Brigham Young's map for the predecessor to Utah included parts of southern Idaho. Many parts of Idaho and Utah are so close to each other culturally and historically (as well as geographically), that it makes sense to include both states when sightseeing in this part of the northwest. These states offer numerous attractions and activities for visitors. Here are a few of the magnificent places to see when you visit Utah and Idaho:
Bryce Canyon National Park
This park is located in southwestern Utah roughly 4.5 miles south of the Highway 12 and Highway 63 intersection. It contains some of the most breathtaking views due to its geological structures. The spectacular geology on show here includes its rock pillars (called “hoodoos”) that are the result of frost weathering and erosion over time. Bryce Canyon National Park also offers multiple hiking trails, which are categorized according to their level of difficulty. You can choose from easy, moderate or hard.
Craters of the Moon National Monument and Preserve
The strange landscape at this national monument and preserve consists of a large lava field. At Craters of the Moon, you will be able to see a wide range of volcanic features; those features include rifts, lava tube caves and cinder cones. You will also be able to see the various plants and wildlife that have adapted to this environment. In the summer, the activities that are available when you visit Craters of the Moon include guided cave walks; in the winter, it is possible to go cross-country skiing and snowshoeing. Craters of the Moon is located in central Idaho, southwest of Arco.
Hell's Canyon National Recreation Area
The canyon here is the deepest North American river gorge. Along with that geological wonder, you will also be able to enjoy magnificent vistas that include mountain peaks and vast wilderness that is perfect for hiking or horseback riding. Of course, there is also the Snake River that runs through Hell's Canyon. The entire recreation area spans 652,488 acres. Parts of the recreation area lie in Idaho and other parts in Oregon. Note that while campgrounds and cabins are available, the amenities here tend to be on the rustic side. The wildlife around the recreation area includes bighorn sheep, elk and bobcats.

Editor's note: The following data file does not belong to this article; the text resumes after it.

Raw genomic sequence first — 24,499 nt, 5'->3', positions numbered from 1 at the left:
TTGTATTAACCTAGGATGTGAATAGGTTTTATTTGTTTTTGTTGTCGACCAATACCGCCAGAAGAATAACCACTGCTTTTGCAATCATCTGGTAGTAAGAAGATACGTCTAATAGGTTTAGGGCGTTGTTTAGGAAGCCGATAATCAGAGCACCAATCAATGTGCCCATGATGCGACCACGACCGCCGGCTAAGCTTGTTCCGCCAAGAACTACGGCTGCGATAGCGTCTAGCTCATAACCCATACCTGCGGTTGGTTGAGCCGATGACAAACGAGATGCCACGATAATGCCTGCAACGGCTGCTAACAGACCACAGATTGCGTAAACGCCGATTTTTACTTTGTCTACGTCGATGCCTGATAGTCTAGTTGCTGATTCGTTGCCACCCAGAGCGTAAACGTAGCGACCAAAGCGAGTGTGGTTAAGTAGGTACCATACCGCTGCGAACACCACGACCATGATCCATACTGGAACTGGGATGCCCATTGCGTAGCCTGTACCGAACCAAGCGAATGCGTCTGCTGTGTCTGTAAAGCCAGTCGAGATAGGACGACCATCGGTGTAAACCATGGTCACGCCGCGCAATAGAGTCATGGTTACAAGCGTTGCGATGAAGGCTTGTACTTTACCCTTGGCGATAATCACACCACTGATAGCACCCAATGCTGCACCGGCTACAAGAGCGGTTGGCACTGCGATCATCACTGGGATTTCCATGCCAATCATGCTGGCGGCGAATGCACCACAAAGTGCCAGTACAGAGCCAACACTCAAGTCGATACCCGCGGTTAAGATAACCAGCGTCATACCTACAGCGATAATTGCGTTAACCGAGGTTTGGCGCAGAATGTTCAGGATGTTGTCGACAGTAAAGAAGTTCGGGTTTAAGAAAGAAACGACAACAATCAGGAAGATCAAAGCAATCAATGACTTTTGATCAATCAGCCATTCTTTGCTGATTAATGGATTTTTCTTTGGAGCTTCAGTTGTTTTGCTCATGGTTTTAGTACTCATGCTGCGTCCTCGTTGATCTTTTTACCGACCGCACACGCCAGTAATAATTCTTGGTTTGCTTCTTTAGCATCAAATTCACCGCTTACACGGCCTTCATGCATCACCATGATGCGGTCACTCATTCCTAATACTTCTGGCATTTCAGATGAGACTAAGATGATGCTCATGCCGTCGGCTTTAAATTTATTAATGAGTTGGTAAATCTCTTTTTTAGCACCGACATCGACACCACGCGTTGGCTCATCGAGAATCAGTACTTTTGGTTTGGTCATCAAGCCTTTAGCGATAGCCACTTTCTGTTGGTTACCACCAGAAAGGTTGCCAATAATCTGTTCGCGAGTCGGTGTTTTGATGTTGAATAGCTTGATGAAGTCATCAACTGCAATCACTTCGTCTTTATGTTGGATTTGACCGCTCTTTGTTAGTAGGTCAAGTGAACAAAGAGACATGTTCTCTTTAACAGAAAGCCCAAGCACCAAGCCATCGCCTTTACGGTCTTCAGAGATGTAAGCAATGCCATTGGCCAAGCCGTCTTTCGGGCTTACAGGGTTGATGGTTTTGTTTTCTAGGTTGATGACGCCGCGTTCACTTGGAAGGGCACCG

Massacre Rocks State Park
The park gets its name from an attack in 1862 that was led by Shoshone chief Pocatello who attacked some small wagon trains. The battle and the chase that followed it resulted in 18 deaths. The area includes Register Rock where settlers carved their names. The park also offers a small creek that flows to the Snake River. The Massacre Rocks State Park covers 1,000 acres and is open year-round. It offers hiking trails as well as a visitor center and a 40-unit campground.
Arches National Park
This park is located five miles north of Moab in Utah. When you visit Arches National park, you will find more than 2,000 natural stone arches along with hundreds of pinnacles and balanced rocks. The landscape at Arches National Park offers vibrant color contrasts along with its breathtaking rock formations. If you want to hike, there are trails for that here and the sunsets are amazing.
Monument Valley Navajo Tribal Park
One of the most photographed places on the planet, this valley includes rock formations that tower as high as 1,000 feet. The sand, mesas and buttes that help to provide the valley’s striking colors surround these formations. When you visit Monument Valley Navajo Tribal Park, you have the option to take the Valley Drive. This allows you to drive 17 miles through the dramatic scenery. The route provides you with numerous views of the many unique geological structures. The Monument Valley Navajo Tribal Park is located on the border between Utah and Arizona.
Canyonlands National Park
This park offers more of Utah's unusual landscape in the form of rock formations like buttes and canyons. The Colorado River and its tributaries shaped these grand formations. Along with the spectacular scenery, the park is divided into different districts. Each district offers its own set of features. Note that there are no bridges or roads to connect the districts to each other. This means that you will have numerous opportunities to hike and to go four-wheeling.
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